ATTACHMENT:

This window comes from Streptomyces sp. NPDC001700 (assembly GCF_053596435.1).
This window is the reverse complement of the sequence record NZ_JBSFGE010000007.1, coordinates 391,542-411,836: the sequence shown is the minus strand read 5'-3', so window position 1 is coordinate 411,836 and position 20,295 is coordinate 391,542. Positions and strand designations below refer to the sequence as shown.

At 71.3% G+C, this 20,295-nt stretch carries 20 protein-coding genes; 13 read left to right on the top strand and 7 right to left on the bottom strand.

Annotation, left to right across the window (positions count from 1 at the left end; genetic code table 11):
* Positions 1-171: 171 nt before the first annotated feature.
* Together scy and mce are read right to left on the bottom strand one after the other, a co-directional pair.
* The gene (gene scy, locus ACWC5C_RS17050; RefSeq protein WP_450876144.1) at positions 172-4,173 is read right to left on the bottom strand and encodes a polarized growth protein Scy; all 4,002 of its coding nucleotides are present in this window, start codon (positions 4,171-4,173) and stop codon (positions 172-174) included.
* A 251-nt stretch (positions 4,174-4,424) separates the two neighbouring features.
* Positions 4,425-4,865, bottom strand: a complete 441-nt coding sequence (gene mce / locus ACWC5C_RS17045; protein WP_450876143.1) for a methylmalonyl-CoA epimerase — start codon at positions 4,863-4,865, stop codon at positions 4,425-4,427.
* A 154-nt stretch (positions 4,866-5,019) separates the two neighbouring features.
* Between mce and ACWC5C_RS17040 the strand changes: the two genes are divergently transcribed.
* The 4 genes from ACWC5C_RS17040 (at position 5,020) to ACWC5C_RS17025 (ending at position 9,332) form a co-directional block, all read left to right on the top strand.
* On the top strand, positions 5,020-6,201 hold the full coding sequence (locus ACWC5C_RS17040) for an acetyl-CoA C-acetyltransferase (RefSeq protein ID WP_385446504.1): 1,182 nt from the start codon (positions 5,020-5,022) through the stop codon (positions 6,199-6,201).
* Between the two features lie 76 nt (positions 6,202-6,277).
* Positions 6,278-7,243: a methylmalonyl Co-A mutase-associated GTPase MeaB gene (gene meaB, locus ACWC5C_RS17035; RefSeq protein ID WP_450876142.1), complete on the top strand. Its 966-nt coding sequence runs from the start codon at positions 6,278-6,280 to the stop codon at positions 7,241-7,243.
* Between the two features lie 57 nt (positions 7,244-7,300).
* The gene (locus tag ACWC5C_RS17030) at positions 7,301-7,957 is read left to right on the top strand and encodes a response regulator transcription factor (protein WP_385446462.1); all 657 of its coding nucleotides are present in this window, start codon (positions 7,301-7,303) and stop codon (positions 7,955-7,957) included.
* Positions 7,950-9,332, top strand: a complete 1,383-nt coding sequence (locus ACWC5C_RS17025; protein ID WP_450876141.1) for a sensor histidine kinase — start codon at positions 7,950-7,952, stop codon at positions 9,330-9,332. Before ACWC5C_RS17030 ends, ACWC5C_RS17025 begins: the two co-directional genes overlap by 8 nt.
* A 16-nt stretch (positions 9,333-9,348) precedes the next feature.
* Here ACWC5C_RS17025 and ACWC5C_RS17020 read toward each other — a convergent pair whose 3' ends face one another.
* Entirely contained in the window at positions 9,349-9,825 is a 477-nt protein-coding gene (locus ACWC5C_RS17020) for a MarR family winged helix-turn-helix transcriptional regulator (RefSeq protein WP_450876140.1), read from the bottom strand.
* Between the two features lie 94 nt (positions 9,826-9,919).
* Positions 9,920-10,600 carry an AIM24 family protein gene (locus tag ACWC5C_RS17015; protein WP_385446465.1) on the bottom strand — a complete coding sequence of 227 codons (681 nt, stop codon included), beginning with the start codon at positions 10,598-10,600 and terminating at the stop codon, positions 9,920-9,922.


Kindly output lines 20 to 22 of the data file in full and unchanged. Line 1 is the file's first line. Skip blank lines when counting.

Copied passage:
* Here ACWC5C_RS17025 and ACWC5C_RS17020 read toward each other — a convergent pair whose 3' ends face one another.
* Entirely contained in the window at positions 9,349-9,825 is a 477-nt protein-coding gene (locus ACWC5C_RS17020) for a MarR family winged helix-turn-helix transcriptional regulator (RefSeq protein WP_450876140.1), read from the bottom strand.
* Between the two features lie 94 nt (positions 9,826-9,919).